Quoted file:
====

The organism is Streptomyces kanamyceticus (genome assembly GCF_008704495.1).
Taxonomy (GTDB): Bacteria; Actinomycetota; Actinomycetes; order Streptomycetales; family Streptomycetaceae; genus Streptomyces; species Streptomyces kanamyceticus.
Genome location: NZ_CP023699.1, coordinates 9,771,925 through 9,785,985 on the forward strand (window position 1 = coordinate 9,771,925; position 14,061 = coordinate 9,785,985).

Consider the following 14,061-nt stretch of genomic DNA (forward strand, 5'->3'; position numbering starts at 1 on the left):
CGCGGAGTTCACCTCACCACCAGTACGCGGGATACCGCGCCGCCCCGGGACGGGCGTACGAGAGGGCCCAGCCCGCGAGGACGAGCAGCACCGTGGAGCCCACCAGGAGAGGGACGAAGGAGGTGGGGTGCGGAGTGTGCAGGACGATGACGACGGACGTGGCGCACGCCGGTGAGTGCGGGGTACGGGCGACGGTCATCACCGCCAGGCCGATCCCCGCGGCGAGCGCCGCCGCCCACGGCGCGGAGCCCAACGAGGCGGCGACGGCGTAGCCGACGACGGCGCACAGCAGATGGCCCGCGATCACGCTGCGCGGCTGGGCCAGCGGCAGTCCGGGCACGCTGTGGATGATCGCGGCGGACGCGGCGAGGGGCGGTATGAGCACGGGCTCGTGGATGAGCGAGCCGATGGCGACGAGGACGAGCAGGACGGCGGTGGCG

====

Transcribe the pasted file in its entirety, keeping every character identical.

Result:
The organism is Streptomyces kanamyceticus (genome assembly GCF_008704495.1).
Taxonomy (GTDB): Bacteria; Actinomycetota; Actinomycetes; order Streptomycetales; family Streptomycetaceae; genus Streptomyces; species Streptomyces kanamyceticus.
Genome location: NZ_CP023699.1, coordinates 9,771,925 through 9,785,985 on the forward strand (window position 1 = coordinate 9,771,925; position 14,061 = coordinate 9,785,985).

Consider the following 14,061-nt stretch of genomic DNA (forward strand, 5'->3'; position numbering starts at 1 on the left):
CGCGGAGTTCACCTCACCACCAGTACGCGGGATACCGCGCCGCCCCGGGACGGGCGTACGAGAGGGCCCAGCCCGCGAGGACGAGCAGCACCGTGGAGCCCACCAGGAGAGGGACGAAGGAGGTGGGGTGCGGAGTGTGCAGGACGATGACGACGGACGTGGCGCACGCCGGTGAGTGCGGGGTACGGGCGACGGTCATCACCGCCAGGCCGATCCCCGCGGCGAGCGCCGCCGCCCACGGCGCGGAGCCCAACGAGGCGGCGACGGCGTAGCCGACGACGGCGCACAGCAGATGGCCCGCGATCACGCTGCGCGGCTGGGCCAGCGGCAGTCCGGGCACGCTGTGGATGATCGCGGCGGACGCGGCGAGGGGCGGTATGAGCACGGGCTCGTGGATGAGCGAGCCGATGGCGACGAGGACGAGCAGGACGGCGGTGGCG